The 2021 Europlanet Prize for Public Engagement has been awarded to Dr James O’Donoghue for his work in creating high-quality space science animations.
James is a planetary scientist, specialising in the study of giant planet upper atmospheres, and online content creator working at the Japan’s Aerospace Exploration Agency (JAXA). In 2018 he started creating animations around his area of expertise and publishing them online on his YouTube channel. Now, with more than 80 animated visualisations of space topics, he has reached 200 million views on YouTube, Twitter, Facebook, Instagram, Gfycat, Reddit, and received hundreds of citations in international news articles.
James’s goal is to paint an accurate picture of the Solar System in people’s minds, highlighting its most relevant features in an intuitive way, such as the relative sizes, distances, orbits and axial tilts of the planets, or how fast a ball would fall to the surface on different Solar System objects.
The animations are not only widely appreciated on social media: multiple educational professionals at schools, universities, planetariums, museums use his material for teaching and outreach.
Dr Federica Duras, Chair of the Europlanet Outreach Jury, said: “Among the talented and motivated science communication projects nominated this year, James O’Donoghue’s brilliant animations stood out. In their simplicity they are a masterclass in outreach and communication, and the fact that they do not rely on language and translation means that they are perfectly inclusive, easily adaptable and usable all over the world. Congratulations to James, a great ambassador for the planetary science community.”
An awards ceremony will take place during the Europlanet Science Congress (EPSC) 2021 virtual meeting on Friday 24th September, and it will be followed by 15-minute prize lectures by the winner, who will also receive an award of 1500 Euros.
Dr Luke Moore, Research Assistant Professor at the Center for Space Physics of Boston University, said: “James, in my mind, is ideal for this award, because his outreach is global and inclusive, being predominantly online and freely accessible; he engages with people from a full range of countries and backgrounds. In addition, beyond “merely” creating useful animations, promoting science news items, and providing planetary science insights to the public, James has an excellent sense of humor that he constantly deploys. This seemingly minor point, I feel, is actually incredibly important, because it helps to demonstrate that scientists are regular people, and that science can be fun too!”
Dr Elizabeth Tasker, Associate Professor at Department of Solar System Sciences of the Institute of Space and Astronautical Science (ISAS) of the Japan Aerospace Exploration Agency (JAXA), said, “James has established an international reputation for his scientific animations. These animations demonstrate different scientific concepts in space science, such as the sizes of celestial objects, the speed of light or the relative rotation rates of the planets. Each animation is designed to show a single concept visually within a few seconds. Text is minimal and nonessential, allowing the animations to be shared with a wide multilingual audience. Despite being a professional astrophysicist, I have often been amazed to realise facts about relative sizes or scales of which I was unaware before seeing James’s animations! While the animations are self-explanatory, James spends considerable time supporting the content through threads sharing further information on Twitter, and by answering questions.”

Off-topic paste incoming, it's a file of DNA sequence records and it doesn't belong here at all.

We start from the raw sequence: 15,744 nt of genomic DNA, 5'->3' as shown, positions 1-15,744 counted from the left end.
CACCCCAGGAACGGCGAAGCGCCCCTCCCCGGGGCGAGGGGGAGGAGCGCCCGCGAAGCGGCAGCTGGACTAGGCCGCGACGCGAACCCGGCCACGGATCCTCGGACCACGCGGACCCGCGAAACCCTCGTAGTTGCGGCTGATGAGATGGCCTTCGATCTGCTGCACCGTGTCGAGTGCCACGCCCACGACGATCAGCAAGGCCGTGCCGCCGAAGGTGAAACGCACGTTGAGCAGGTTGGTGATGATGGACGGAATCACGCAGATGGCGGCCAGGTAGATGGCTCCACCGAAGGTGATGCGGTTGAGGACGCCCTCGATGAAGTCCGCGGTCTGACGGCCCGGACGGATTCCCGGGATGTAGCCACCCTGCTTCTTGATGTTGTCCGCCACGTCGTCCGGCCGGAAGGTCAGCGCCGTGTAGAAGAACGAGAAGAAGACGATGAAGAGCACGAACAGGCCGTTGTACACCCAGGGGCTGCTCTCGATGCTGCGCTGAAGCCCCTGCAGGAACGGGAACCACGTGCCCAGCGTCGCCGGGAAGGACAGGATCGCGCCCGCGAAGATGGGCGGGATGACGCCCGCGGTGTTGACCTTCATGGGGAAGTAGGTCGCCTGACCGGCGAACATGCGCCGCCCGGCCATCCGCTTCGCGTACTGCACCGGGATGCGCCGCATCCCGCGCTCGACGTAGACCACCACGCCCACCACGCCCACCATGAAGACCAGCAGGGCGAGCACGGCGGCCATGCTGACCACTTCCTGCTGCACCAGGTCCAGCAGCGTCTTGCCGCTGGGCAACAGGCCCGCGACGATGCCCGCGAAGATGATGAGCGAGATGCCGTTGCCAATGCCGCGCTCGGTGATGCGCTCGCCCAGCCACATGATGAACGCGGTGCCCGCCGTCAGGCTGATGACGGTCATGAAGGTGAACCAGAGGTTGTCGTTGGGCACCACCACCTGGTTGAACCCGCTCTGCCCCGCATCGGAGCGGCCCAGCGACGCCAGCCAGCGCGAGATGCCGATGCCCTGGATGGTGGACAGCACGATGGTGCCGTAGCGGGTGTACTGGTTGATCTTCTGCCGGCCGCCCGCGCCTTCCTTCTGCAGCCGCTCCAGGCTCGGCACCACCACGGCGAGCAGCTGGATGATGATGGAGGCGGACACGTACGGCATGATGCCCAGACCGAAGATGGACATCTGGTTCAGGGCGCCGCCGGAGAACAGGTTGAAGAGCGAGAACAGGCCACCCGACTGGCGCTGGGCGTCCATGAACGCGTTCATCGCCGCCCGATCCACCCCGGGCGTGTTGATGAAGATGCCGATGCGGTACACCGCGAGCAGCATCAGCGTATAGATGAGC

Dr James O’Donoghue said: “I am honoured and grateful to be the recipient of the Europlanet Prize for Public Engagement 2021. Like the Europlanet Society, I believe outreach is an integral part of science in society and that we have a duty to make it accessible for all the people who fund it. It has been a pleasure to engage so many interested people and teach them about the universe through animated videos, images and posts.
“First thank you goes to my wife Jordyn for her tremendous patience and support during all my creations and posting, often late at night. I would like to thank the public for their kind words on Twitter over the years and for their many excellent thought-provoking questions, and thank you to all the educators for letting me know they used the videos for teaching at schools, universities, planetariums, museums and more! With this recognition by the Europlanet Society I can demonstrate to my employers, current and future, that large scientific organisations highly value outreach and that the way I have been doing it has been a success. In the future, I hope to do more outreach on the side of my research and this award will help me leverage that.”